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Transgenic Salmon Reaches Canadian Dinner Plates

Biotech company AquaBounty has sold its first shipments of a controversial genetically modified salmon in Canada after 25 years in regulatory limbo.

Chinook salmon

Photo: Melissa Doroquez

AquaBounty used genes from from the cold-water Chinook salmon that promotes fast growth.

A company that developed the first genetically modified salmon, a product still not approved for sale in the U.S, has announced 4.5 tons of filets have already been sold in Canada.

U.S. biotech firm AquaBounty spliced a growth hormone gene from a Chinook salmon into an Atlantic salmon and turned it up to overdrive.

The so-called AquaAdvantage fish, which opponents pejoratively call Frankenfish, grow up to six times faster than their wild peers and reach market weight in half the time.

The US Food and Drug Administration cleared transgenic salmon for sale in the fall of 2015, but it still has to get through labeling and other regulatory hurdles before it reaches shelves in the US.

Advocacy groups have pressured major US grocers to spurn the fast-growing salmon publicly.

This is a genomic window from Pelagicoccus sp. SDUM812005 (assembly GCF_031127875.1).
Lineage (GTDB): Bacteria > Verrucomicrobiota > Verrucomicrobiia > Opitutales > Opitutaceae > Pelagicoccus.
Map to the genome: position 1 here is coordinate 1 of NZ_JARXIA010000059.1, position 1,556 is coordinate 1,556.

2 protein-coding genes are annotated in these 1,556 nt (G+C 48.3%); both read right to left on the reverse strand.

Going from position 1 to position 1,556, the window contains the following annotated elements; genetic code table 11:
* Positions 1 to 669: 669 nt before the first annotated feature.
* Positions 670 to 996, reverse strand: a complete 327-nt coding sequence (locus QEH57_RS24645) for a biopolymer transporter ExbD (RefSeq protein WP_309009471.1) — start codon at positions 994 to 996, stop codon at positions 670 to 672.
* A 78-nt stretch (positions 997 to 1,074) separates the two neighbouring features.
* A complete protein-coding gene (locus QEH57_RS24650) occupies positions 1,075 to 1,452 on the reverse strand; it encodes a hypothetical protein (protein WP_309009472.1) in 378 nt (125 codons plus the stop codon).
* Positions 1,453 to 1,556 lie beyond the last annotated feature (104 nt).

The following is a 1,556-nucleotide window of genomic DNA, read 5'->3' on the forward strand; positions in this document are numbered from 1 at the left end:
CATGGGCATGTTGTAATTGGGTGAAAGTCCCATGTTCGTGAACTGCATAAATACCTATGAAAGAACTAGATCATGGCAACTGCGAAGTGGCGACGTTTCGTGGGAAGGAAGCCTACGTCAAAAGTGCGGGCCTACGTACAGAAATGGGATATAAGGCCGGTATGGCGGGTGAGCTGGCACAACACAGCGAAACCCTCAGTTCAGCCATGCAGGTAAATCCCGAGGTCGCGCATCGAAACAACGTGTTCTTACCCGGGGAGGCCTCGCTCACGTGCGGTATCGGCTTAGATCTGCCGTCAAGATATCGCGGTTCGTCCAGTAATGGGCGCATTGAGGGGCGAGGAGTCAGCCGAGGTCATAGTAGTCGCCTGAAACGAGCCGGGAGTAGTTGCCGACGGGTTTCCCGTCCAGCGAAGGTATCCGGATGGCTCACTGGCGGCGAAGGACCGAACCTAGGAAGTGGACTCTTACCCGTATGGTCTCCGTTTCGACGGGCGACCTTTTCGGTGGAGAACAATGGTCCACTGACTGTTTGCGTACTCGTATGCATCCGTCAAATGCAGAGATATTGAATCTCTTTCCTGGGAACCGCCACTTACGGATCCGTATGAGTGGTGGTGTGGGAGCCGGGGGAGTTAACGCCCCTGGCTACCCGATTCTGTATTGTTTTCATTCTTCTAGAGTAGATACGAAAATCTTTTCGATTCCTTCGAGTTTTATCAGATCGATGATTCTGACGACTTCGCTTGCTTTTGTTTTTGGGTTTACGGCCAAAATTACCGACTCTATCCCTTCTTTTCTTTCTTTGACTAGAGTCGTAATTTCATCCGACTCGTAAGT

Groups including the Food and Water Watch, the Center for Food Safety and the Consumer’s Union have warned that the product could pose yet-unseen health risks and environmental damage if it escaped from fish farms into the wild.

AquaBounty raised the fish in tanks in a small facility in Panama and plans to expand a site on Canada’s Prince Edward Island after receiving local government approval in June.

Read More:

  • About 4.5 Tonnes Of GMO Salmon Consumed In Canada So Far, Company Says (Washington Post)
  • First Genetically Engineered Salmon Sold In Canada (Nature)
Chad Bouchard

Chad Bouchard is a veteran reporter and WFIU alum who has covered wild and wooly beats from Indonesia to Capitol Hill. His radio work has aired on NPR, PRI and Voice of America, and his writing has appeared in The Sunday Telegraph and Scientific American’s health magazine, Lives. He has also spent a lifetime gardening, foraging and eating weird stuff.

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